A bleeding disorder, usually inherited, characterized by the deficiency of coagulation factor VIII or IX.
Occurs almost exclusively in males due to an X-linked pattern of inheritance.
Graded as mild, moderate, or severe, based on factor VIII or IX level.
Musculoskeletal bleeding is the most common type of hemorrhage.
Treatment consists of coagulation factor VIII or IX replacement.
A major complication of treatment is the development of inhibitory antibodies against infused factor VIII or IX.
Hemophilia is a bleeding disorder, usually inherited with an X-linked recessive inheritance pattern, which results from the deficiency of a coagulation factor. Hemophilia A results from the deficiency of clotting factor VIII. Hemophilia B results from the deficiency of clotting factor IX. Acquired hemophilia is a separate noninherited condition. It is much rarer than congenital hemophilia and has an autoimmune-related etiology with no genetic inheritance pattern.
History and exam
Key diagnostic factors
- history of recurrent or severe bleeding
- bleeding into muscles
- prolonged bleeding following heel stick or circumcision
- mucocutaneous bleeding
- intracranial bleeding
Other diagnostic factors
- excessive bruising/hematoma
- menorrhagia and bleeding following surgical procedures or childbirth (female carriers)
- extensive cutaneous purpura (acquired hemophilia)
- gastrointestinal bleeding and hematuria
- distended and painful abdomen
- pallor, tachycardia, tachypnea, or hypotension
- family history of hemophilia (congenital hemophilia)
- male sex (congenital hemophilia)
- age >60 years (acquired hemophilia)
- autoimmune disorders, inflammatory bowel disease, diabetes, hepatitis, pregnancy and postpartum period, malignancy, monoclonal gammopathies, use of certain drugs (acquired hemophilia)
1st investigations to order
- activated partial thromboplastin time (aPTT)
- plasma factor VIII and IX assay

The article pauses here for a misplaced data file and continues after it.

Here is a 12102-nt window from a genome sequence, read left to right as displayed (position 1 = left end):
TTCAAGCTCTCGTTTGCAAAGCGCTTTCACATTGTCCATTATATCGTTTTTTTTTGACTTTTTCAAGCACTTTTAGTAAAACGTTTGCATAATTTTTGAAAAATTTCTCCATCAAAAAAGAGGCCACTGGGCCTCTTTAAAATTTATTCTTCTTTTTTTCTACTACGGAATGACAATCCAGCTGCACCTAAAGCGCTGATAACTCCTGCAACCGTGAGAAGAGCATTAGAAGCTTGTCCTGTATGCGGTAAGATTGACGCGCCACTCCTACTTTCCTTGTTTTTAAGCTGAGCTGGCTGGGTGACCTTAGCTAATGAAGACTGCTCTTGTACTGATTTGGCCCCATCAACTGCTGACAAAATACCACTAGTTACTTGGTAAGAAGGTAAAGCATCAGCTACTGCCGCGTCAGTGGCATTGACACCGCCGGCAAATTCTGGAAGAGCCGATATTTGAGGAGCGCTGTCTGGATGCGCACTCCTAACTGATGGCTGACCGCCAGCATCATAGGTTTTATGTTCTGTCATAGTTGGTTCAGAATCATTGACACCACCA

- mixing study
- prothrombin time (PT)
- plasma von Willebrand factor assay
- plasma factor V, VII assay
- plasma factor XI, XII assay
- closure time/bleeding time and platelet aggregation studies
- serum liver aminotransferases (aspartate aminotransferase [AST] and alanine aminotransferase [ALT])
- plain x-rays of specific bony sites
- prenatal factor VIII or IX mutation analysis by amniocentesis or chorionic villus sampling (CVS)
Investigations to consider
- head or neck CT
- head or neck MRI
- abdominal ultrasound or abdominopelvic CT scan
- esophagogastroduodenoscopy or colonoscopy
- blood factor VIII or IX mutation analysis
- plasma factor VIII or IX inhibitor screen
- Bethesda assay/modified Bethesda assay (on plasma sample)
congenital: nonlife-threatening bleed into joint or muscle
congenital: nonlife-threatening bleed into urinary tract
congenital: nonlife-threatening nasal or oral bleeding
inhibitors to factor VIII or IX
no VIII/IX inhibitors: severe hemophilia
no VIII/IX inhibitors: mild-moderate hemophilia with recurrent bleeds into single joint
- Von Willebrand disease (VWD)
- Platelet dysfunction
- Deficiency of other coagulation factors (e.g., factor V, VII, X XI, or fibrinogen)
- MASAC recommendation concerning prophylaxis for hemophilia A and B with and without inhibitors
- Recommendation on the use and management of emicizumab-kxwh (Hemlibra®) for hemophilia A with and without inhibitors
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